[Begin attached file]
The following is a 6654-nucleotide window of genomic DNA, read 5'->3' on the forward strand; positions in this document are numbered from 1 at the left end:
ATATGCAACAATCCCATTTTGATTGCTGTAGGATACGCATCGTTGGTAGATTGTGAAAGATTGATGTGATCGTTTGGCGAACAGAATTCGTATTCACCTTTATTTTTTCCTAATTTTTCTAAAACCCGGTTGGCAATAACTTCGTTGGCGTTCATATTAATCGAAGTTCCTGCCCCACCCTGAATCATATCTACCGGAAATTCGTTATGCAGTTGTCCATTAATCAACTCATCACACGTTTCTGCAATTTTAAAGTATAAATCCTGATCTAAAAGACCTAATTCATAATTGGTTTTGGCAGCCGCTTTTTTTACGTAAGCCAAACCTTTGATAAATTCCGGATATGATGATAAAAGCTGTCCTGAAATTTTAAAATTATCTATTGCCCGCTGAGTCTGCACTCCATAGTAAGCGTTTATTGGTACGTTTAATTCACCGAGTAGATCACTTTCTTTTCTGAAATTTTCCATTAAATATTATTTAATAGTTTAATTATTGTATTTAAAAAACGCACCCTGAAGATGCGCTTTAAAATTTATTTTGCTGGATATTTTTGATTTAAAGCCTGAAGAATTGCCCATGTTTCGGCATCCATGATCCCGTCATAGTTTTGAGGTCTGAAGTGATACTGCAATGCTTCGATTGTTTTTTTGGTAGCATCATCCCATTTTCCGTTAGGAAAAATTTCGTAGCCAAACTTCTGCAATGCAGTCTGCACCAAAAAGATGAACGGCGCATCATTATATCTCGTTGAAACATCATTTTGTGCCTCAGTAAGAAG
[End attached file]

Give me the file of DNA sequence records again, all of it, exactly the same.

The following is a 6654-nucleotide window of genomic DNA, read 5'->3' on the forward strand; positions in this document are numbered from 1 at the left end:
ATATGCAACAATCCCATTTTGATTGCTGTAGGATACGCATCGTTGGTAGATTGTGAAAGATTGATGTGATCGTTTGGCGAACAGAATTCGTATTCACCTTTATTTTTTCCTAATTTTTCTAAAACCCGGTTGGCAATAACTTCGTTGGCGTTCATATTAATCGAAGTTCCTGCCCCACCCTGAATCATATCTACCGGAAATTCGTTATGCAGTTGTCCATTAATCAACTCATCACACGTTTCTGCAATTTTAAAGTATAAATCCTGATCTAAAAGACCTAATTCATAATTGGTTTTGGCAGCCGCTTTTTTTACGTAAGCCAAACCTTTGATAAATTCCGGATATGATGATAAAAGCTGTCCTGAAATTTTAAAATTATCTATTGCCCGCTGAGTCTGCACTCCATAGTAAGCGTTTATTGGTACGTTTAATTCACCGAGTAGATCACTTTCTTTTCTGAAATTTTCCATTAAATATTATTTAATAGTTTAATTATTGTATTTAAAAAACGCACCCTGAAGATGCGCTTTAAAATTTATTTTGCTGGATATTTTTGATTTAAAGCCTGAAGAATTGCCCATGTTTCGGCATCCATGATCCCGTCATAGTTTTGAGGTCTGAAGTGATACTGCAATGCTTCGATTGTTTTTTTGGTAGCATCATCCCATTTTCCGTTAGGAAAAATTTCGTAGCCAAACTTCTGCAATGCAGTCTGCACCAAAAAGATGAACGGCGCATCATTATATCTCGTTGAAACATCATTTTGTGCCTCAGTAAGAAG